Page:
The delegates to the 1787 Constitutional Convention and the delegates to each state’s ratification convention foresaw a time when the Federal government might breach the Constitution’s limits and begin oppressing the people. Agencies such as the IRS and EPA and programs such as Obamacare demonstrate that the Framers’ fear was prescient. Therefore, the Framers provided two methods for amending the Constitution. The second was intended for our current circumstances—empowering the states to bypass Congress and call a convention for the purpose of amending the Constitution. Levin argues that we, the people, can avoid a perilous outcome by seeking recourse, using the method called for in the Constitution itself.

The Framers adopted ten constitutional amendments, called the Bill of Rights, that would preserve individual rights and state authority. Levin lays forth eleven specific prescriptions for restoring our founding principles, ones that are consistent with the Framers’ design. His proposals—such as term limits for members of Congress and Supreme Court justices and limits on federal taxing and spending—are pure common sense, ideas shared by many. They draw on the wisdom of the Founding Fathers—including James Madison, Benjamin Franklin, Thomas Jefferson, and numerous lesser-known but crucially important men—in their content and in the method for applying them to the current state of the nation.

Now is the time for the American people to take the first step toward reclaiming what belongs to them. The task is daunting, but it is imperative if we are to be truly free.
At the turn of the twentieth century, colleges and universities in the U.S. and elsewhere were convulsed with change, a change induced by the creation of the modern set of academic disciplines. Their emergence at that time fundamentally altered how universities were constructed and how they did their business. It is the model on which the academy of the twenty-first century operates. Very shortly after the creation of the disciplinary-based academy, pressures began to build, both in the academy and in the society that looked to the academy to help solve pressing social problems, to develop interdisciplinary approaches to address problems that fit poorly within the disciplinary structure. These external and internal forces never fully abated, and peaked after the Second World War. They have peaked again more recently, and the contemporary college and university is therefore a rich amalgam of disciplinary and interdisciplinary units, problems, approaches, and structures. Interdisciplinarity examines the contemporary academy by connecting its disciplinary-based structure with its burgeoning interdisciplinary focus. Part I looks at the value of the disciplinary structure in the contemporary university alongside the motivations that lead to calls for greater interdisciplinary approaches. Part 2 traces the development of external forces, particularly the private and public foundation, that shaped the development of interdisciplinary scholarship in the twentieth century. The final two sections examine in detail interdisciplinary education and the organization of university-based interdisciplinary research.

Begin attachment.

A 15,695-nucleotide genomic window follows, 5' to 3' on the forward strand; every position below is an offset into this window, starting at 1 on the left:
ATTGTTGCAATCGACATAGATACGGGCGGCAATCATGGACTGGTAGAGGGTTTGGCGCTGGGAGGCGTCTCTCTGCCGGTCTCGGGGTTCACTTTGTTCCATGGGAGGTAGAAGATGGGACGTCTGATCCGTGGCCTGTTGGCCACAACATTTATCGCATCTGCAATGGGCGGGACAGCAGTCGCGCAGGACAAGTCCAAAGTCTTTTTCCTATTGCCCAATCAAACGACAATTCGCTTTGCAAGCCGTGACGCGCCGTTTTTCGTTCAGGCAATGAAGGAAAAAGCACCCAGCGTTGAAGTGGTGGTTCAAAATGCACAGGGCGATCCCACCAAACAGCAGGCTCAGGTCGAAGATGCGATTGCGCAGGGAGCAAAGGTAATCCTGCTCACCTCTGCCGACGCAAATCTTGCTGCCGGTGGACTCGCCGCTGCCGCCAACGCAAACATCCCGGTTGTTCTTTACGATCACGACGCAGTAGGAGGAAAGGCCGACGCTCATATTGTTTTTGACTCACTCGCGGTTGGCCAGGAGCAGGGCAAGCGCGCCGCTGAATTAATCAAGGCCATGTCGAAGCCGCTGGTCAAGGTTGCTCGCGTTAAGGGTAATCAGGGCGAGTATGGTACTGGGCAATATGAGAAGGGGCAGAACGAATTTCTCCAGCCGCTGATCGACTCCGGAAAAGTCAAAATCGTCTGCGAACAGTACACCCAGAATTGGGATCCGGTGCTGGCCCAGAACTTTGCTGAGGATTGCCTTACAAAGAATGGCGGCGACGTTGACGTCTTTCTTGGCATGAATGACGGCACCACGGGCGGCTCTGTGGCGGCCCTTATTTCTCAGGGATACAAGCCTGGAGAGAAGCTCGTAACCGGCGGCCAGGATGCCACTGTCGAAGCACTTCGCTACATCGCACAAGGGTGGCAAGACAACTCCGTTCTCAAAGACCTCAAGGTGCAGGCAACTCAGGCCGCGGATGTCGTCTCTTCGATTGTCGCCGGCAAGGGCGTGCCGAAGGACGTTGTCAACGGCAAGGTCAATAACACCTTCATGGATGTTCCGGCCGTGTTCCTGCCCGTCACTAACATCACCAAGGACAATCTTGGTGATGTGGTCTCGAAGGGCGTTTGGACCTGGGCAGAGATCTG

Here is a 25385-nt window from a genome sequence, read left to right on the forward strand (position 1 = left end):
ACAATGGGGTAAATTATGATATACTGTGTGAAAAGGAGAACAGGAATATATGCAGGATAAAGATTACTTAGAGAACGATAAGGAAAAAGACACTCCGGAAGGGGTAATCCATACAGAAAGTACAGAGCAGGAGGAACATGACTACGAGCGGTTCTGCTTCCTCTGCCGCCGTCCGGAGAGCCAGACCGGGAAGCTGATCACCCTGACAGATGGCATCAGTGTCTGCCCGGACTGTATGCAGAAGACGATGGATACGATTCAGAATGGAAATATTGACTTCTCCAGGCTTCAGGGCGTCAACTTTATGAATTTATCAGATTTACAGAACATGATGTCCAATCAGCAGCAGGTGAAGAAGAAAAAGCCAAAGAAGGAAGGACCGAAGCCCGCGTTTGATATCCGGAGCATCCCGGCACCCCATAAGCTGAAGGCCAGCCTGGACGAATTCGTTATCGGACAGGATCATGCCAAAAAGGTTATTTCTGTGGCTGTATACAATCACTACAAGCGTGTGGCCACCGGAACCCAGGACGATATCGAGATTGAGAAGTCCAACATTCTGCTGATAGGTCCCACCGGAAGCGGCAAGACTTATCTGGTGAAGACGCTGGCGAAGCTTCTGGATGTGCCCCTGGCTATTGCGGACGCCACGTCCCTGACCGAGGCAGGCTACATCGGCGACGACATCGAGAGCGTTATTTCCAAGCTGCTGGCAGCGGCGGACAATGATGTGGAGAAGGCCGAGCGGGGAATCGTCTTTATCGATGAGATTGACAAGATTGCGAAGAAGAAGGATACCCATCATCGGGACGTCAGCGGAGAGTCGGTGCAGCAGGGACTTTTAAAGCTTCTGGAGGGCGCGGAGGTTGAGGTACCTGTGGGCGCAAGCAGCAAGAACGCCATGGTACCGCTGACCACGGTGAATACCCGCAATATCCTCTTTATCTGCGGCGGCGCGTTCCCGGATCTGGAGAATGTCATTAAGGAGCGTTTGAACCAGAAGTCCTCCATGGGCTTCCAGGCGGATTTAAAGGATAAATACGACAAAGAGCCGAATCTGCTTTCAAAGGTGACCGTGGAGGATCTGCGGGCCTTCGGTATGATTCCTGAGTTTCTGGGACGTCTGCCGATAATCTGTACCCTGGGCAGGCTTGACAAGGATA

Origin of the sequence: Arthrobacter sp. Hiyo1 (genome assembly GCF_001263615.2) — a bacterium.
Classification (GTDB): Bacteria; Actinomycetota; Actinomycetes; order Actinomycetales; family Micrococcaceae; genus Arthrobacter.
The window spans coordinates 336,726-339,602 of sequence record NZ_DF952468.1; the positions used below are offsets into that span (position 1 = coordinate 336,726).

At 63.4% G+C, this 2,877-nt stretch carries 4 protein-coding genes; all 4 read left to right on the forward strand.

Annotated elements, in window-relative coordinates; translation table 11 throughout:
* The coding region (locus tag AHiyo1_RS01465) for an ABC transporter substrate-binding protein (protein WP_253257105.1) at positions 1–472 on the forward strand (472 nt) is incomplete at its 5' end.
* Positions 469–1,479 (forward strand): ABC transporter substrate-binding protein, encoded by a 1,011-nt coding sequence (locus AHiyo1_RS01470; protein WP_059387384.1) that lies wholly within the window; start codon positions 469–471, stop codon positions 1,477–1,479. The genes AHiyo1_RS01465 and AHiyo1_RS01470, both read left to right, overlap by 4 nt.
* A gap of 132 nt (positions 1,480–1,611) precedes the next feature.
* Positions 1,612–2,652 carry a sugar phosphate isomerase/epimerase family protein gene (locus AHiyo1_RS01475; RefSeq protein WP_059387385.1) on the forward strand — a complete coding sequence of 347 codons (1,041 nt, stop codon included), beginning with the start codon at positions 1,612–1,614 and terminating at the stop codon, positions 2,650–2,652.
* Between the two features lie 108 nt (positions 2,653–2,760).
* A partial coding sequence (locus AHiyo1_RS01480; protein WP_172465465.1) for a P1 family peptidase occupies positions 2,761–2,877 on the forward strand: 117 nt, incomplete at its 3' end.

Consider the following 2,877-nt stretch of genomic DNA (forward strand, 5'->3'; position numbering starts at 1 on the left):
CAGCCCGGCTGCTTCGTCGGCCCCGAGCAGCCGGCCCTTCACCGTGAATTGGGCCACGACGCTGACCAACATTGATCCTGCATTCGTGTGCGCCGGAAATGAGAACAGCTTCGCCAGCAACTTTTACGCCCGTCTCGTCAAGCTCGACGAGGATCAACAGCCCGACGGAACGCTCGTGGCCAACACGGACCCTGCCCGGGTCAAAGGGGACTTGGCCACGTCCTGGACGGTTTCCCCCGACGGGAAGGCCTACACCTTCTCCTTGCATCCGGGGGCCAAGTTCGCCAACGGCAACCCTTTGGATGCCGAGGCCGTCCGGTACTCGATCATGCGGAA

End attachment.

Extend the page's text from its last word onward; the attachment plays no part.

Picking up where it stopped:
Campaigns to win the Democratic and Republican presidential nominations are longer, more complex, and more confusing to the observer than the general election itself. The maze of delegate-selection procedures includes state primaries and caucuses as well as the traditional "smoke-filled room." Complicated federal election laws govern campaign financing. Sometimes many candidates enter and drop out of the race, while sometimes a stable two-way contest occurs: the 1976 nomination campaigns of Jimmy Carter and Gerald Ford exemplified each extreme. Is it possible to propose general principles to explain the apparent chaos of our presidential nomination system? Can those principles account for two such starkly different campaigns as occurred in 1976? In Before the Convention, political scientist John H. Aldrich presents a systematic analysis of presidential nomination politics, based on application of rational-choice models to candidate behavior. Aldrich views the candidates as decision makers with limited resources in a highly competitive environment. From this perspective, he seeks to determine why and how candidates choose to run, why some succeed and others fail, and what consequences the nomination process has for the general election and, later, for the President in office.

Aldrich begins with a brief history of the presidential selection process, focusing on the continuing shift of power from political elites to the mass electorate. He then turns to a detailed analysis of the 1976 nomination campaigns. Using data from a variety of sources, Aldrich demonstrates that the very different patterns in these races both conform to the rational-choice model. The analysis includes consideration of numerous questions of strategy. Is there a "momentum" to campaigns? How does a candidate identify and exploit this intangible quality? How do candidates decide where to contend and where not to contend? What is the nature of policy competition among candidates? When does a candidate prefer a "fuzzy" position to a clearly stated one? Other topics include reforms in campaign financing and the expanded and changed role of news coverage.

Before the Convention fills a significant gap in the literature on presidential politics, and therefore should be of particular importance to specialists in this area. It will be ofinterest also to everyone who is concerned with understanding the "rules of the game" for a complicated but vitally important exercise of American democracy.